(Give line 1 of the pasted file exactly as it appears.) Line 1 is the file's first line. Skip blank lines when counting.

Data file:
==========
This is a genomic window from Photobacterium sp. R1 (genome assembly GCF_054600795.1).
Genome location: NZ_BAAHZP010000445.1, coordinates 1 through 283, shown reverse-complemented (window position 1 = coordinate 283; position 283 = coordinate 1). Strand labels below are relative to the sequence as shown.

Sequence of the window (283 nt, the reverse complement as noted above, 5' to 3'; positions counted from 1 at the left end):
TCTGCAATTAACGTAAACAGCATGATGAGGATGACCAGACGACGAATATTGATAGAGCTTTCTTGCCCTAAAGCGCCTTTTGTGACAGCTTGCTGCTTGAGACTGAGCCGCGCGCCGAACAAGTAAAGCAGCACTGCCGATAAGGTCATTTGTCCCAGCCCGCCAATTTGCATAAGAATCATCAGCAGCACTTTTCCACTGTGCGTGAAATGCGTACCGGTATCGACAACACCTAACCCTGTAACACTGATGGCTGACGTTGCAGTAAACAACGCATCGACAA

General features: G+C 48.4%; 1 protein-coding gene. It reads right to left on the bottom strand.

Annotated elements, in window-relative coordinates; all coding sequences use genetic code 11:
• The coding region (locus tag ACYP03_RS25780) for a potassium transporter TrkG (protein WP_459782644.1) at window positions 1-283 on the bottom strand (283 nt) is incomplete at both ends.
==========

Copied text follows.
This is a genomic window from Photobacterium sp. R1 (genome assembly GCF_054600795.1).